Even though we use (twilight) sky flats, there still seems to be a large-scale difference between the (sky) flat field and the sky background in the science frames. Since the color of the morning sky (where the sky flats are taken) and of the night sky is different, a large-scale gradient in the quotient of the flat field at different wavelengths (colors) will give an effect that behaves like the above mentioned illumination effect. The problem might be accentuated by a red leak in the Gunn r filter that we used, see Stetson (1989) for a discussion of read leaks.
To determine the illumination correction, one could observe parts of the sky without (or with few) objects. Indeed, two such empty fields were observed; the field SPKS04 was observed in GR and JB (dfsc2413 and 2414), and SPKS10 was observed in GR (dfsc2487). Unfortunately (and surprisingly), these images were not useful since a) the large-scale variation in the two GR empty fields did not match (relative difference on their quotient was up to 1.5%), and b) the large-scale variation in the empty fields did not match that in the science frames. It was checked that the moon was not up when these images were taken (the moon could have caused scattered light problems).
Instead it was tried to determine the illumination correction directly from the science images. A number (48 out of 118) of the GR and JB science images were read from tape and corrected for bias, fat zero, dark, shutter, and flat field (the sky flat fields without any illumination correction were used). The images with few bright objects were found; which was images of the following fields: 214, 21 (two exposures), 22, 36, and 44.
The objects (stars and galaxies) in the images were now removed in the following two step procedure: First all values outside from the median were replaced by the median value, with calculated from equation (). The median was estimated as the midpt from imstat in two steps, first with no cuts, and then with cuts , calculating from the first midpt. Second, imsurfit was used to fit a legendre polynomial in x and y (with cross terms) of order 4 in x and 3 in y (using the IRAF definition of order), and applying a sigma rejection with a lower sigma of 3 and an upper sigma of 2, using 3 iterations.
The agreement between the large-scale sky background variation in the above mentioned 6 science frames was not that good. In some cases objects had not been totally removed, and in some cases there was no straightforward explanation.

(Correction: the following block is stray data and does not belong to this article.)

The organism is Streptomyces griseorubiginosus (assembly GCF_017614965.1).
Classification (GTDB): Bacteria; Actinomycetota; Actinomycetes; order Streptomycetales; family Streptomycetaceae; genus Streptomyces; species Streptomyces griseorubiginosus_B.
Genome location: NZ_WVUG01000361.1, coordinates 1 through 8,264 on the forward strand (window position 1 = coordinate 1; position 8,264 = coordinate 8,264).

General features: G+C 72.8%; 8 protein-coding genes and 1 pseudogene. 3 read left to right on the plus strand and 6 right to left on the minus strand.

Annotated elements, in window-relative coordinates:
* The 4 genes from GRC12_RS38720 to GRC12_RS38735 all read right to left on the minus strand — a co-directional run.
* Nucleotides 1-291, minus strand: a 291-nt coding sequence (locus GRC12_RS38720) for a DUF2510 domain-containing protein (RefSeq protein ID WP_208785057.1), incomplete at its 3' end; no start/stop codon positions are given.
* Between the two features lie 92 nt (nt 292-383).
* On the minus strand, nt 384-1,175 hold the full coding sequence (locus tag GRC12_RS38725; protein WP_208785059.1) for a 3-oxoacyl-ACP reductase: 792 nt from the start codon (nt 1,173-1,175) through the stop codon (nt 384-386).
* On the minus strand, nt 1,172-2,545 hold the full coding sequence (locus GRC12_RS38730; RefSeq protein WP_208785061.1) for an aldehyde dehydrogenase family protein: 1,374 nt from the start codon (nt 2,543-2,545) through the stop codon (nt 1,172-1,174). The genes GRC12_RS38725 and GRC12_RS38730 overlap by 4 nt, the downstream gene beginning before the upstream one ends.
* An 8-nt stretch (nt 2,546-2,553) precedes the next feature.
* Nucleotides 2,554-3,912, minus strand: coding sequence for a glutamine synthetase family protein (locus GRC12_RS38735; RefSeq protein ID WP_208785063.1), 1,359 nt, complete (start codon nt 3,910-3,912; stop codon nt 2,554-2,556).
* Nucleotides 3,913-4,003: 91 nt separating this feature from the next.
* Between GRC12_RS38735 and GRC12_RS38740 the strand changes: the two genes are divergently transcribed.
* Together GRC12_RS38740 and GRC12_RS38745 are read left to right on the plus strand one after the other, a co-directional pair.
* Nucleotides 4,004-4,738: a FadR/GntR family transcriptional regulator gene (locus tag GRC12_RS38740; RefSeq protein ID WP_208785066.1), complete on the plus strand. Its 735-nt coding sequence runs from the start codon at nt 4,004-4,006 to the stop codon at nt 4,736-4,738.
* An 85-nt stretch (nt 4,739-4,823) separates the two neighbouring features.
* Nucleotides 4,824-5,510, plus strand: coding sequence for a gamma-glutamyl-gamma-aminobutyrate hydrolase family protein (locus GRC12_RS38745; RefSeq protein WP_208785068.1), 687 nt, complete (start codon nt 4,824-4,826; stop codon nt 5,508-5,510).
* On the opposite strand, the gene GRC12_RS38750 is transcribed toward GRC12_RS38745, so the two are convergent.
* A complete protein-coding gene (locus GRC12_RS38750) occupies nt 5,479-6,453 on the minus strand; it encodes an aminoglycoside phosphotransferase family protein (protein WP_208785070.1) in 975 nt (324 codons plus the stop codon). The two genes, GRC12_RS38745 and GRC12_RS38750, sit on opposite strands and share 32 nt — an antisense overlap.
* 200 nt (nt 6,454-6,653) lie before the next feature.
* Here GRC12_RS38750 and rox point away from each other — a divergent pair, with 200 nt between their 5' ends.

It was decided to use the derived large-scale sky background variation in
the two field 21 frames and the field 44 frame
(i.e. the mean of the 3) as the illumination correction.
These two illumination images
(one in GR and one in JB) were normalized using the same section as
for the sky flats,
The size of the illumination can be characterized as follows (values for the entire frame): (min,max) is (0.9807,1.013) for GR and (0.9869,1.012) for JB. The standard deviation is 0.62% for GR and 0.47% for JB.
How well the illumination correction is determined is hard to say. If we look at the abovementioned 7 or 8 images (that is, 6 science frames with all objects removed, and 2 (for JB 1) empty field(s)), and we exclude the field 36 science frame because there is an unremoved object in it, and the SPKS10 (GR only) empty field because it is just strange, we can get an estimate of how well we do. The mean standard deviation of the 6 individual GR large-scale patterns is 0.62%. When making the quotient with the decided final illumination correction mentioned above (which is the mean of 3 of the 6 images), the mean standard deviation of the 6 quotients is 0.42%. For JB the numbers are 0.50% and 0.34%
So far, no remaining large-scale pattern has been noticed in the science frames reduced with the abovementioned illumination correction.
For JU, where we only have 5 science frames and no empty fields (though they did not prove useful for GR and JB), no illumination correction could be established, since the 5 frames were full of objects, and the background levels were low.
Properties of E and S0 Galaxies in the Clusters HydraI and Coma
Master's Thesis, University of Copenhagen, July 1997
Bo Milvang-Jensen (firstname.lastname@example.org)